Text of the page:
Update: Thanks to Shawn for linking this from American Spectator blog.
Another update: The conversation continues here.
Wednesday, November 14, 2007
Am I the only one looking forward to not seeing Beowulf? Every time I see an ad for the movie and all the attendant exclamations of greatness, I sit back and wonder why I seem to be the only one who doesn’t get it.
Beowulf looks like it was rendered in its entirety inside a game engine. The people and the monsters look like toys, the animation doesn’t look anywhere near the top of the animation heap, and the whole thing reminds me that if I want to watch bad acting and inhuman anatomy, I could just rent Conan--which is a movie that I actually like.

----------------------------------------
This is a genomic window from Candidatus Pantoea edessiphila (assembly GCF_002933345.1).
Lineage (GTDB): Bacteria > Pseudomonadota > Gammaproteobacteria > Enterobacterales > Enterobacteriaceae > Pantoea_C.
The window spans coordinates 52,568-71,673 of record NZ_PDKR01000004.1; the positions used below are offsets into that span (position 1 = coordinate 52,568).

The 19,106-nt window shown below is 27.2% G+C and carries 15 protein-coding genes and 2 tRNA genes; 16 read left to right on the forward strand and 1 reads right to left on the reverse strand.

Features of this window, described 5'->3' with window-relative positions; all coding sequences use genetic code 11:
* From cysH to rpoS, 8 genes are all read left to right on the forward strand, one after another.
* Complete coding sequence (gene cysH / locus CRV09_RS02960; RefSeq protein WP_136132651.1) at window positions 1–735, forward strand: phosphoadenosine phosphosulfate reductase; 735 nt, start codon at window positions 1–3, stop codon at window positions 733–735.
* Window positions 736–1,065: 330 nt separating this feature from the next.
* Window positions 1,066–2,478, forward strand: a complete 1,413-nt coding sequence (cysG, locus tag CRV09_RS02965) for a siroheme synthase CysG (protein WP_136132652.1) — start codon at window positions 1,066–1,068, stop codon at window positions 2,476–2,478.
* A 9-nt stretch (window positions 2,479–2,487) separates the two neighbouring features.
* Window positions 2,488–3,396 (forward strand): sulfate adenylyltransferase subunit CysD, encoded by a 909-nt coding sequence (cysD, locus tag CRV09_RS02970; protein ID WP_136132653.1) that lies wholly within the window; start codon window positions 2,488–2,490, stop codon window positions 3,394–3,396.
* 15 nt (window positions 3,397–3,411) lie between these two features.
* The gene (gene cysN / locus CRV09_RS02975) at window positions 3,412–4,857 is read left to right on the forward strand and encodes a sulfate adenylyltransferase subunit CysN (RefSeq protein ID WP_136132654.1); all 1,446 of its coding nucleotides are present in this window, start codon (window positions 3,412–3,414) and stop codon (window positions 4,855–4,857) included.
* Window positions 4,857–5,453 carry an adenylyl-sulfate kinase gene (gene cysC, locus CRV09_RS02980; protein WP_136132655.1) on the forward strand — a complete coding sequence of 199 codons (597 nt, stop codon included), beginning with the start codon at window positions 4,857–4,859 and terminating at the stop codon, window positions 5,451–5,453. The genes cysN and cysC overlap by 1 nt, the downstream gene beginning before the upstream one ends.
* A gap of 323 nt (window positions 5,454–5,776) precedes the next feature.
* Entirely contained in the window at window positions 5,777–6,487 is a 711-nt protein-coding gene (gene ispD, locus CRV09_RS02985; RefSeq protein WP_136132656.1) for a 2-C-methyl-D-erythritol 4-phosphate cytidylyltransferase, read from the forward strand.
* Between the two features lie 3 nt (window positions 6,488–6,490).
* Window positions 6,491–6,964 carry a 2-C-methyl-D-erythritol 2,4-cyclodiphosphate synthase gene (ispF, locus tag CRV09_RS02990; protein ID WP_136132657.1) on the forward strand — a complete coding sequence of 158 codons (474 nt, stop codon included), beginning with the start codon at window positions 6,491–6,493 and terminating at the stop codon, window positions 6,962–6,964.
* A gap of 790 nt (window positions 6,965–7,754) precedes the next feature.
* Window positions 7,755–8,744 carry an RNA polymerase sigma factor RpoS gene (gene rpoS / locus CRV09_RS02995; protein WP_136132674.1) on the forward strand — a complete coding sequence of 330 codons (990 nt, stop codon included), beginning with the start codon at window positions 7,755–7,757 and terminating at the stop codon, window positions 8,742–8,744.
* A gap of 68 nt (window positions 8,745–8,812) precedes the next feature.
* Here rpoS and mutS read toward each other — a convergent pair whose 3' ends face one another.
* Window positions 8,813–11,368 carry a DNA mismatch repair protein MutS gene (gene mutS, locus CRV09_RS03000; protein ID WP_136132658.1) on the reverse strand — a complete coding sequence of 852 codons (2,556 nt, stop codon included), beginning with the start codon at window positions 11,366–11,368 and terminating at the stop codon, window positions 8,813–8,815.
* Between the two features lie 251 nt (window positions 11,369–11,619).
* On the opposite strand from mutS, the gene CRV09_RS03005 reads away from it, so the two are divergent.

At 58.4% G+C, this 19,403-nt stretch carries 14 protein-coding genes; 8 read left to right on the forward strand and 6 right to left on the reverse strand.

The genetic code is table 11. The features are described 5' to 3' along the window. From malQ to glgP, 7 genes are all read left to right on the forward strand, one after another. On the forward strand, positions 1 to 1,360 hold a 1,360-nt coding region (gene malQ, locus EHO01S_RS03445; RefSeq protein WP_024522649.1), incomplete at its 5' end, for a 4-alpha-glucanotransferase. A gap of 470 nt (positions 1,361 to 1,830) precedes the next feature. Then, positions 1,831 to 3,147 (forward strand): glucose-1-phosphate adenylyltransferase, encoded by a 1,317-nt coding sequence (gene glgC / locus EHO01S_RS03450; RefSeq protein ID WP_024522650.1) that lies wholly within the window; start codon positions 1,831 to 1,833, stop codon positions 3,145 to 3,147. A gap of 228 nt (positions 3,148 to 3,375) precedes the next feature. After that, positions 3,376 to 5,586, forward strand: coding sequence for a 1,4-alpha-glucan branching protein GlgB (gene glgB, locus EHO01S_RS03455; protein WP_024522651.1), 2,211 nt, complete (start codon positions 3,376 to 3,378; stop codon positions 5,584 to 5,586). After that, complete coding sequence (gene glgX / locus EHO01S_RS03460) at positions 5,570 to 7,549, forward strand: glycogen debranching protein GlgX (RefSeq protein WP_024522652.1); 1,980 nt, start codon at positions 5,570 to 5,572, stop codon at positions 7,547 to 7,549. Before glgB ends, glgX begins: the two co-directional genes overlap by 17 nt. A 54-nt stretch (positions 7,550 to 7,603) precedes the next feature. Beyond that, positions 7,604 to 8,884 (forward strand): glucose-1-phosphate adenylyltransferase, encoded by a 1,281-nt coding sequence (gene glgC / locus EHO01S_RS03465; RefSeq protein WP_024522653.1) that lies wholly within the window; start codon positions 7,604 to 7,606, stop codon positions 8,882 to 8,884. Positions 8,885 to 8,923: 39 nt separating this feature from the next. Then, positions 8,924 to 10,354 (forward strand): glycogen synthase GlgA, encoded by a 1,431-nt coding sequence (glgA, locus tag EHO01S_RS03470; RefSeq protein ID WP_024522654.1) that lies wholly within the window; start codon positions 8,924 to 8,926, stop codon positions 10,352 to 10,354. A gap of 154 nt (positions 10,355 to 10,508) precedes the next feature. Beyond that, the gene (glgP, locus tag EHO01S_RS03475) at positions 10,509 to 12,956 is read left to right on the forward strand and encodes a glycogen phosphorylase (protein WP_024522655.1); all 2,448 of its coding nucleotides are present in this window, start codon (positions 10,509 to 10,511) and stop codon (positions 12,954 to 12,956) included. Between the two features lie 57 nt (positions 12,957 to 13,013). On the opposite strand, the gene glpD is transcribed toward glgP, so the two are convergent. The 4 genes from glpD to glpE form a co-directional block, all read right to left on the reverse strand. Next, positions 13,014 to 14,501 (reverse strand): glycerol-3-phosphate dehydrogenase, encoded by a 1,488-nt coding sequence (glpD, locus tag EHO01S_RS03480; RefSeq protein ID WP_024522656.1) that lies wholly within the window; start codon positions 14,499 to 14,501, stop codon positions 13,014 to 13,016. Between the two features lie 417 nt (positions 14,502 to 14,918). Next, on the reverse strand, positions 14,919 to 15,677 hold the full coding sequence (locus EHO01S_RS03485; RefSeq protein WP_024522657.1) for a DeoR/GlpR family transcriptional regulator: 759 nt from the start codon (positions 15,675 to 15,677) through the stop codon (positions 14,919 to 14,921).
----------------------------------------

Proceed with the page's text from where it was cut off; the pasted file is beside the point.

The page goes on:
And, no, the prospect of a scantily clad 3d rendered Angela Jolie isn’t enough to pull me in.
In fact, the only thing that intrigues me is that Neil Gaiman is one of the writers, and Gaiman is brilliant. I think I’ll just watch 300 again and call it good.